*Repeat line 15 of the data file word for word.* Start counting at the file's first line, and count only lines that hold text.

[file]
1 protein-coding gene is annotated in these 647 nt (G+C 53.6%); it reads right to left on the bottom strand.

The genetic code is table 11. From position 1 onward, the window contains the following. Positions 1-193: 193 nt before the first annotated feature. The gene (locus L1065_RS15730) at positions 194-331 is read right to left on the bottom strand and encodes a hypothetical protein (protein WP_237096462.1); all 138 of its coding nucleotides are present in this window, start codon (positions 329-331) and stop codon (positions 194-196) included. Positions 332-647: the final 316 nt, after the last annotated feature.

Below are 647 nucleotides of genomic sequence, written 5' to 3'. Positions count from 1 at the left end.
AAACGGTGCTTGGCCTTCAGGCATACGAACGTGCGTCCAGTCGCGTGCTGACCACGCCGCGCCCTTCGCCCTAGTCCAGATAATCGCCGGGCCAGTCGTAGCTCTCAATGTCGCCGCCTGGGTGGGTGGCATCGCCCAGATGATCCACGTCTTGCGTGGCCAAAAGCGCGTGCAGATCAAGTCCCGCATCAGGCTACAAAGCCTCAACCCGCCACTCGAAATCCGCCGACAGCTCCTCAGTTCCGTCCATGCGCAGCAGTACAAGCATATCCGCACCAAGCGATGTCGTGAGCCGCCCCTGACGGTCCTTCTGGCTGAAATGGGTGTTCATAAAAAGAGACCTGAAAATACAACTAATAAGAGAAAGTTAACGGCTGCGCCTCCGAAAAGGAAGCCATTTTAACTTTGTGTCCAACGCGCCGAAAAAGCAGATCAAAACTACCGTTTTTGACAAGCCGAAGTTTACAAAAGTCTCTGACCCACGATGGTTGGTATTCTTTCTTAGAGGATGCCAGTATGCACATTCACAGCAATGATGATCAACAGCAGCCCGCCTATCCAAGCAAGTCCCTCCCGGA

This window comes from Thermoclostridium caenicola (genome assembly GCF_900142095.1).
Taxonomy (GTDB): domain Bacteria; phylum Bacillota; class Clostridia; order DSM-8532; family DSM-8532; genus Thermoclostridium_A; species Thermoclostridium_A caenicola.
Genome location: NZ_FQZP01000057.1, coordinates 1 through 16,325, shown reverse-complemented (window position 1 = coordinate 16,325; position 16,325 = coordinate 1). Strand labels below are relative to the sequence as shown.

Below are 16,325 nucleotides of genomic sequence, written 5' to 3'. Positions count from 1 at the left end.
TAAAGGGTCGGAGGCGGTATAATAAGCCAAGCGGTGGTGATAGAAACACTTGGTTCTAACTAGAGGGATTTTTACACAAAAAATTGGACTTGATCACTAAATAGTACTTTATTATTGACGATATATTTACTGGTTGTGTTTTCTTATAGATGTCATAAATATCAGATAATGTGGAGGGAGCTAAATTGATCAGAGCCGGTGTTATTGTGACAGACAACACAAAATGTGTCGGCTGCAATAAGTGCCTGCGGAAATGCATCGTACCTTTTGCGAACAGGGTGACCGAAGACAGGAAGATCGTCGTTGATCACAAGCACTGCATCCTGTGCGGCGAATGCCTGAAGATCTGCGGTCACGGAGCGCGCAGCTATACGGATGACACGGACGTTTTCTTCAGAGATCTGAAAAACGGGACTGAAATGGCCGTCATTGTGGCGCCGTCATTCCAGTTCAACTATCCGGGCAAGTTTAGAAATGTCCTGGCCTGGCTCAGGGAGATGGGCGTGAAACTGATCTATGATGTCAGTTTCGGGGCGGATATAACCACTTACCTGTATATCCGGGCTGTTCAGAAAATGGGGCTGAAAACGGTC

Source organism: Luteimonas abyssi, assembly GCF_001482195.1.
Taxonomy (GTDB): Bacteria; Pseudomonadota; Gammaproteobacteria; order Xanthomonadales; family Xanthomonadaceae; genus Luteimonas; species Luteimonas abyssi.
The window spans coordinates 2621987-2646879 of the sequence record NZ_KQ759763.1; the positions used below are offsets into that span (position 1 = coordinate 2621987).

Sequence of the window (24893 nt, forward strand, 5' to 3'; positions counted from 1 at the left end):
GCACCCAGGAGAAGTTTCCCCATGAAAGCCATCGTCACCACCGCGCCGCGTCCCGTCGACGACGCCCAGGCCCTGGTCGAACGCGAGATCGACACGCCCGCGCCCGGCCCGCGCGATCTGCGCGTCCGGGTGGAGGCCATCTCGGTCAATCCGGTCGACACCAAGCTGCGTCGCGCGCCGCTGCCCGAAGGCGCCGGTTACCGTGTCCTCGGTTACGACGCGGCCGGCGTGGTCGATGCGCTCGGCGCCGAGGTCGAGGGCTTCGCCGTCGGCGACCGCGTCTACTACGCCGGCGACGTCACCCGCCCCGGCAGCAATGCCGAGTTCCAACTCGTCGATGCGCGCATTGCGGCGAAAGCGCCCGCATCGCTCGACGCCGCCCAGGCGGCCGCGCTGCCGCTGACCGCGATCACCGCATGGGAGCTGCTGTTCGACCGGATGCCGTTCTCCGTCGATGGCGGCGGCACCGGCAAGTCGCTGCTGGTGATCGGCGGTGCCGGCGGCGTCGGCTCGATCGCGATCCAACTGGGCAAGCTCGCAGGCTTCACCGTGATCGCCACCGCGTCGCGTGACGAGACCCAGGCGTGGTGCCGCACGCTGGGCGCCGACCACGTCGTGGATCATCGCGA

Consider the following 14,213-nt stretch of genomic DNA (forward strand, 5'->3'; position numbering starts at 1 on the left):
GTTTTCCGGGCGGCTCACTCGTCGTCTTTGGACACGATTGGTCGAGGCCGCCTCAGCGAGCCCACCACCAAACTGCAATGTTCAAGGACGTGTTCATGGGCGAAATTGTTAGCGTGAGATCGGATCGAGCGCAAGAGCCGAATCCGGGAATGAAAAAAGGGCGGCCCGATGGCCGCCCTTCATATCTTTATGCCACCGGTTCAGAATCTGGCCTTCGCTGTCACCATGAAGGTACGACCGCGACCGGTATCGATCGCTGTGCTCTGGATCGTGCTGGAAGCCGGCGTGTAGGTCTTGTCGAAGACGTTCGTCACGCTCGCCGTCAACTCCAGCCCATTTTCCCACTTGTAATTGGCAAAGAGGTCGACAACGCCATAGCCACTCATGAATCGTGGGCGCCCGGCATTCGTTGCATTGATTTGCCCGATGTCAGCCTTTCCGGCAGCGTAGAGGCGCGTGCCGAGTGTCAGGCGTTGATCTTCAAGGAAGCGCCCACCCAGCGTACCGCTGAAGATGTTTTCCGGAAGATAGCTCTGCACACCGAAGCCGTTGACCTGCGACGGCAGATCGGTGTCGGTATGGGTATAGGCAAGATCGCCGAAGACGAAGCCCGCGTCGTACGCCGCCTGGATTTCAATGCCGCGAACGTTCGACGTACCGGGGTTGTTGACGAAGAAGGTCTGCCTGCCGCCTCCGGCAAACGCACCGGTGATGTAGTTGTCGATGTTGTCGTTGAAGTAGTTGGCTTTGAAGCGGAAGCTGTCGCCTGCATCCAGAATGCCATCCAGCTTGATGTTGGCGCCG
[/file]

Consider the following 14,213-nt stretch of genomic DNA (forward strand, 5'->3'; position numbering starts at 1 on the left):